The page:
Everyone knows where Santa lives — the North Pole, of course — but when it comes to knowing where everyone's favorite chocolate-bearing rabbit takes up residence, the answer isn't quite as well known. It's no secret that the Easter Bunny likes to come and leave lots of hidden chocolate and treat-filled eggs for the children to find on their Easter egg hunt. But what is a bit more secretive is where exactly the Easter Bunny is bringing those eggs from. There's never been any concrete answer as to where the Easter Bunny is meant to live (and lay all of his chocolate eggs) but thankfully, to answer any wondering minds (both child and adult alike), there are a few plausible theories.

The one thing most people tend to agree on is that like any rabbit, the Easter Bunny lives in an underground burrow. The location of that burrow, however, is up for debate.

Some say that the burrow is deep underground on Easter Island — which is extremely fitting, name-wise. The Polynesian island was named Easter Island after being discovered by Dutch explorer Jacob Roggeveen on Easter Sunday in 1722, so it definitely has a longstanding connection to the holiday and would be the perfect spot for Easter's mascot to take up residence.

But since stories of a bunny bringing eggs and candy to children in the spring originated among German Lutherans in the 1600's, others believe that the rabbit would have a home somewhere in the European country. According to History.com, when Germans immigrated to Pennsylvania in the 1700s they brought their experiences with the Easter Bunny with them, and it soon spread all of the United States.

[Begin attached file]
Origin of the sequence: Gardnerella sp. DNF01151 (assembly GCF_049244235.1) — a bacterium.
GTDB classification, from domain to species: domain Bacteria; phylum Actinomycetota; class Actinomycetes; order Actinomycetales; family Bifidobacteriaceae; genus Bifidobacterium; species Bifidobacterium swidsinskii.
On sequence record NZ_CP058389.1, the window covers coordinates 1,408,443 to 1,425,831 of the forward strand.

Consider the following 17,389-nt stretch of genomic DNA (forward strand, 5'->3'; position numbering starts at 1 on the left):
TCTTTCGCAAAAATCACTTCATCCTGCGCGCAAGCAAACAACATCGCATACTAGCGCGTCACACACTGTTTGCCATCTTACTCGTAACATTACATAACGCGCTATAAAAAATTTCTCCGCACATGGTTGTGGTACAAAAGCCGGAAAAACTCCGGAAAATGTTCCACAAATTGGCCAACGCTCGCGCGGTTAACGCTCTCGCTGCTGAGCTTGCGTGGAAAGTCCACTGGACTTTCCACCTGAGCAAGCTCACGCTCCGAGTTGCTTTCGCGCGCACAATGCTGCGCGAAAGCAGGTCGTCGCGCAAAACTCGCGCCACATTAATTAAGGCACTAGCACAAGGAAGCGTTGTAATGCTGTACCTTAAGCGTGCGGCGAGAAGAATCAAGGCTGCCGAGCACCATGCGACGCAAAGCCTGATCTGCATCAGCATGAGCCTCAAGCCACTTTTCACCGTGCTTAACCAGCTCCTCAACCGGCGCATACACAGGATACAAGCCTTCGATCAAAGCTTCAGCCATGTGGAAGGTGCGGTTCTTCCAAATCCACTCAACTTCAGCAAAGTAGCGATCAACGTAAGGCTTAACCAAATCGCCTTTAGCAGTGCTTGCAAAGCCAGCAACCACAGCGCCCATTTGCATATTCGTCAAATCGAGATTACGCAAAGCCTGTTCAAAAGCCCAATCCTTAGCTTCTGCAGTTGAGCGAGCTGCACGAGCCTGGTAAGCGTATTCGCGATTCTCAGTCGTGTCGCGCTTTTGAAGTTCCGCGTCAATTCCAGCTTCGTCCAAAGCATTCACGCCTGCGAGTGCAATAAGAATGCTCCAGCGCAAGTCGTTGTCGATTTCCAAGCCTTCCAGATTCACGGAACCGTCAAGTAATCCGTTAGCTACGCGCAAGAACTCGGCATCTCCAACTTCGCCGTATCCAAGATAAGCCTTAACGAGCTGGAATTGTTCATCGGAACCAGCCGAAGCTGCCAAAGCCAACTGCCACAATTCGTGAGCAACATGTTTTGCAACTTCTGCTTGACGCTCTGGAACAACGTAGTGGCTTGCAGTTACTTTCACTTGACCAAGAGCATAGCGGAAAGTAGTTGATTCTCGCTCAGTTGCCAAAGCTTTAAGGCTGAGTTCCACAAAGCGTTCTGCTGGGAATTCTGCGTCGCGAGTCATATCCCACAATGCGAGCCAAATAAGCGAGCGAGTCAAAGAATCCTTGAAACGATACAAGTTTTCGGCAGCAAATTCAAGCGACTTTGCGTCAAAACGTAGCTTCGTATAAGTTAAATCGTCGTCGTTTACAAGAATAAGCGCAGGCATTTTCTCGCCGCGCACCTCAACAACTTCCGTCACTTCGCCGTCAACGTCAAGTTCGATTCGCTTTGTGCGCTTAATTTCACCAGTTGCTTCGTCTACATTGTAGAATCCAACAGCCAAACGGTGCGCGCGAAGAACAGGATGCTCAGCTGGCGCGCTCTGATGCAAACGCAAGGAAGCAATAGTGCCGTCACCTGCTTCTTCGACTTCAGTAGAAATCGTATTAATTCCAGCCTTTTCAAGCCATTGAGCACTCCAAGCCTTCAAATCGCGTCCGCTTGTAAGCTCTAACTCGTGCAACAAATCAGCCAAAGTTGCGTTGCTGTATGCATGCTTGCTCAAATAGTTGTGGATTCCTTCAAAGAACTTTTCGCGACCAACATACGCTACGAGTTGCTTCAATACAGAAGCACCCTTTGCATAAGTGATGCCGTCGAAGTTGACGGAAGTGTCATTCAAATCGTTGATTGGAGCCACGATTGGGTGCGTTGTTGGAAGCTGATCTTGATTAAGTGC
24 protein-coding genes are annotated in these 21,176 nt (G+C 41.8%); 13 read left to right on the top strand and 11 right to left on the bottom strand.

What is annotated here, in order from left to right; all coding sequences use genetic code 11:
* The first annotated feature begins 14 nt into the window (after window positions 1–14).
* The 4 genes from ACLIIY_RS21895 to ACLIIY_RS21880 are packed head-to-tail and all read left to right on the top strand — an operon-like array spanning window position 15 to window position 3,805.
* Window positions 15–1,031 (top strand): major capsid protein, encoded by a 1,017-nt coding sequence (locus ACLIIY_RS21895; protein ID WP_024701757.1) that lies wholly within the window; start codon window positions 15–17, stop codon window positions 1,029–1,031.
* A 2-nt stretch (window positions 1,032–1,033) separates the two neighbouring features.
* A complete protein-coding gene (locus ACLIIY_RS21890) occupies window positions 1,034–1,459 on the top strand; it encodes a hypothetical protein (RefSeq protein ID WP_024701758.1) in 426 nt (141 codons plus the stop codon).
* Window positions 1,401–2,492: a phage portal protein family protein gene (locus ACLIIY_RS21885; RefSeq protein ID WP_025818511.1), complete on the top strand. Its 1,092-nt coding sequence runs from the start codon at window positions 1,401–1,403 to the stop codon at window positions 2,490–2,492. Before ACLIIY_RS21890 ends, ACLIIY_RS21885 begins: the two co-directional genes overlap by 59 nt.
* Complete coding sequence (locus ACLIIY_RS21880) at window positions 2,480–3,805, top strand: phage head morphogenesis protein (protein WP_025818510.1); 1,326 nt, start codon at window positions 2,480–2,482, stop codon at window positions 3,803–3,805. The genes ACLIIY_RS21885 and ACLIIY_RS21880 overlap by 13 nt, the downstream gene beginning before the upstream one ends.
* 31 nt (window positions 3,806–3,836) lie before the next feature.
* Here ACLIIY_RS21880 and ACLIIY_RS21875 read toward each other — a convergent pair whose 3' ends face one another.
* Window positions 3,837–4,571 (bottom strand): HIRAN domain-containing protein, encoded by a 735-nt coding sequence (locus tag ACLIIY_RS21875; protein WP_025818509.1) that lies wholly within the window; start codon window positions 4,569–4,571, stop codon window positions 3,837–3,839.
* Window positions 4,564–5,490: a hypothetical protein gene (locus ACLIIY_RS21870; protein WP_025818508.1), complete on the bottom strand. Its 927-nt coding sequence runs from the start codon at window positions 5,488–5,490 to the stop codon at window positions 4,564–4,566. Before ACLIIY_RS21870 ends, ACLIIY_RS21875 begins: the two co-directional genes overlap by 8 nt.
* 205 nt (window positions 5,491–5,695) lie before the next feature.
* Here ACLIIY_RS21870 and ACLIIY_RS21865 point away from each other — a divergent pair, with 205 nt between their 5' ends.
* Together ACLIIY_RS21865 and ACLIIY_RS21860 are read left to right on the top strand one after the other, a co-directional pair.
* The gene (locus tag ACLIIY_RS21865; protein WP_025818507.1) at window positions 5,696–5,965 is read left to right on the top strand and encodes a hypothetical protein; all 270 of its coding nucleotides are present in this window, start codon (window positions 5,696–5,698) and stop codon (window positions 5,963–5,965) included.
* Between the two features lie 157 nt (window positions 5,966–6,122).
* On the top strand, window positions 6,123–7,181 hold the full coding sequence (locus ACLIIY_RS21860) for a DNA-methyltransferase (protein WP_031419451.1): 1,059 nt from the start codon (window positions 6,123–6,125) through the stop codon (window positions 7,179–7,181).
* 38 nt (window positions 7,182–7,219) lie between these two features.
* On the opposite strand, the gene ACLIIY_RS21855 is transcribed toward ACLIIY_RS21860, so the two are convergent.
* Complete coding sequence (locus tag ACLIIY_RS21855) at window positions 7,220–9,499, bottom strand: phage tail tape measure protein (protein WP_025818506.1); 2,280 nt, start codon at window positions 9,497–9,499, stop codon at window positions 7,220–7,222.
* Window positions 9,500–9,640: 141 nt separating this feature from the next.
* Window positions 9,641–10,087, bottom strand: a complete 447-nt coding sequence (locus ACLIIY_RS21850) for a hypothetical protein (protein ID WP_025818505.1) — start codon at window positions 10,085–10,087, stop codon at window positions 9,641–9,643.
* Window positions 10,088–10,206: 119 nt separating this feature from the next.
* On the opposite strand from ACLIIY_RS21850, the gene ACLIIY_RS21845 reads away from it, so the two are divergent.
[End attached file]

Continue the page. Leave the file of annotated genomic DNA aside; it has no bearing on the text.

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Life_is_Short: Shall we compare credentials and then decide who to believe? LIMBAUGH - Flunked out of Poly Sci - Southeast Missouri State University in sophomore year. MESSONNIER: MDDeputy Director, National Center for Immunization and Respiratory Diseases Centers for Disease Control and PreventionCaptain, US Public Health Service Dr. Nancy Messonnier (CAPT, USPHS) began her public health career as an Epidemic Intelligence Service Officer in 1995, in the Childhood and Respiratory Diseases Branch of the National Center for Infectious Diseases (NCID). Dr. Messonnier served in a variety of roles including as Chief of the Meningitis and Special Pathogens Branch in NCID, and then continued to lead the newly formed Meningitis and Vaccine-preventable Disease Branch when NCIRD was established during 2006. She has served as Interim Director of the Advanced Molecular Detection Implementation team in the National Center for Emerging and Zoonotic Diseases, following details as Acting Deputy Director of the Center for Surveillance, Epidemiology and Laboratory Services, and Acting Director of the Division of Global Health Protection in the Center for Global Health.Dr. Messonnier has played critical roles in several successful public health initiatives including the vaccination of millions of people living in the African Meningitis Belt through MenAfriNet, serving on anthrax response teams during the 2001 intentional anthrax release and leading the post-exposure antibiotic and vaccine prophylaxis evaluation and the licensure of its vaccine, overseeing a family of studies exploring resurgence of pertussis, and championing for prevention and control of bacterial meningitis in the U.S. She has written more than 140 articles and chapters and received numerous awards. Dr. Messonnier received her BA from the University of Pennsylvania and MD from the Universityof Chicago School of Medicine. She completed internal medicine residency training at the University of Pennsylvania.

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